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Environmental Writing Winners Announced!

October 28, 2015

We asked you to write about the Earth, our home. The results were pages and pages of beautiful, heartfelt and poetic writings about a climate in flux, vanishing rainforests, odes to the magnificent ocean, and stories about hope for a brighter, more sustainable future. During a stint at the World Health Organization in Geneva, Guest Judge Jonathan Mingle pored over this glittering selection of environmental writing and emerged with a handful of winners. Read on to find out what, in Jonathan’s words, made each of the winning pieces so special.

From Jonathan:

It was tough to choose from many essays written with verve and passion, but the prize goes to "Paradise (Almost) Lost" by Quixotica, and the runner-up is "Killing Stars" by Hanan Adi.

Both the winner and the runner-up succeed by bringing the reader along to particular places, and by revealing their own emotional upheaval as they move through damaged or altered zones of the natural world. The writers engage in close observation of their surroundings, of their own emotions and responses to what they see. They draw strong conclusions from those experiences about the larger, foreboding trends afoot—but they keep those larger messages anchored in the concrete detail.

Best Entry: "Paradise (Almost) Lost" by Quixotica

"Paradise (Almost) Lost" is a confident, moving cri de coeur based on personal experience. What makes the piece work are the close observations of actual places and sensations. Quixotica skillfully captures the "slow boil" quality of global scale changes wrought by human activity, how they creep up on us, on our animal neighbors, on whole ecosystems. The writer evokes the specter of climate change without even naming it, by describing a park ranger's outpost building on the coast of Costa Rica that is being claimed by a rising sea.The piece builds up tension effectively, moving implacably to a sobering conclusion: the real paradise is the one that we overlook, all around us, as we lose things "we will never get back and never even understand."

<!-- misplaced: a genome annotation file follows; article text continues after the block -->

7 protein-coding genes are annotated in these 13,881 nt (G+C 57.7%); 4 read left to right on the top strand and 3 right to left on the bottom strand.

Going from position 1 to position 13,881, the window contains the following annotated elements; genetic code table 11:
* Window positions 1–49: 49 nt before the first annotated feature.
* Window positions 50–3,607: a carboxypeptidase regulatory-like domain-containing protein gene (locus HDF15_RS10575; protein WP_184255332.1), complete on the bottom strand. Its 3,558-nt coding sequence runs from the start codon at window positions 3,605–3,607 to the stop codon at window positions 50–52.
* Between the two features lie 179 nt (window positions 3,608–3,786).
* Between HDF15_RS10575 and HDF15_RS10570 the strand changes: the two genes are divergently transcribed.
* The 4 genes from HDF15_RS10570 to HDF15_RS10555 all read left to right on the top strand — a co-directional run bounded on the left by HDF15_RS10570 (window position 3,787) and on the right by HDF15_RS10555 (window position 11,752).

Her tone is at once conversational and authoritative, accessible and sweeping. There are some lovely images, too: as the writer snorkels in the sea, she is "sandwiched like a piece of paper pressed flat between the expanses of ocean and sky." The writer understands that a slight move of the observation lens can yield a radically different scene - the writer goes from the safety of floating beneath the surface to the emerging on the roiling waves above, and gets a taste of nature's indifference and power.

The writer is dealing with some profound, and profoundly thorny, questions: "What is it that we value in nature, when and if we value it?" And the flip-side: what do we stand to lose by not taking notice? Kudos to Quixotica for taking these difficult questions on, with clear eyes and unabashed affection for the little slice of rainforest she describes.

Runner-Up: "Killing Stars" by Hanan Adi

"Killing Stars" by Hanan Adi is a beautiful lament, written in a near-prophetic voice. But what makes it so moving is that she grounds her larger critique of humanity's choices ("what holds us now is a complex net of business transactions and convenience") in a tightly crafted account of her own journey to the desert, to camp and star-gaze with her father. Along the way, she gives us moments that are at once intensely personal, but also capture universal experiences - such as gazing in wonder as the stars wink on at the end of day. And how many of us have had this same intimation, in this age of climate and carbon awareness and foreboding: "For a long instant, I ignore that I ride in a machine that coughs copious carbon, a mobile smokestack itself, and let the speed invigorate me." She doesn't let herself off the hook; she concedes that "comfort and contentment are anesthetics to worry." Hanan's personal journey culminates in seeing that familiar comfort to ancient navigators, the North Star: "Polaris always led the stars, the hope."

Hanan finds clarity in studying the "bejeweled field of heaven", as she beautifully puts it. Pollution driven by our heedless consumption clouds the night sky, and in her skillful telling, the stars - or more precisely, our ability to see them - become a nightly measure of humanity's collective wisdom and priorities. Her language is rich, her imagery is vivid, and her warning rings clear: the stars may be fading, but as long as we can still see them, there's hope for us yet.


Best Peer Review: Anna Lang's Review of Amelia's piece, "Don't Let Our Future Go down the Drain"

The reviewer offers two very smart, helpful pieces of advice/encouragement: 1) give more specifics on both the impacts and solutions; and 2) the writer's focus on water's journey through the cycle (invisible to most of us, as we just turn on the faucet) is a brilliant stroke, full of narrative potential. A constructive review clearly conveys what's strongest about the piece (in this case, a sense of the high stakes, and the incisive observation that solutions to water scarcity require coordinated, collective action), and what can be improved. Anna concisely does both!


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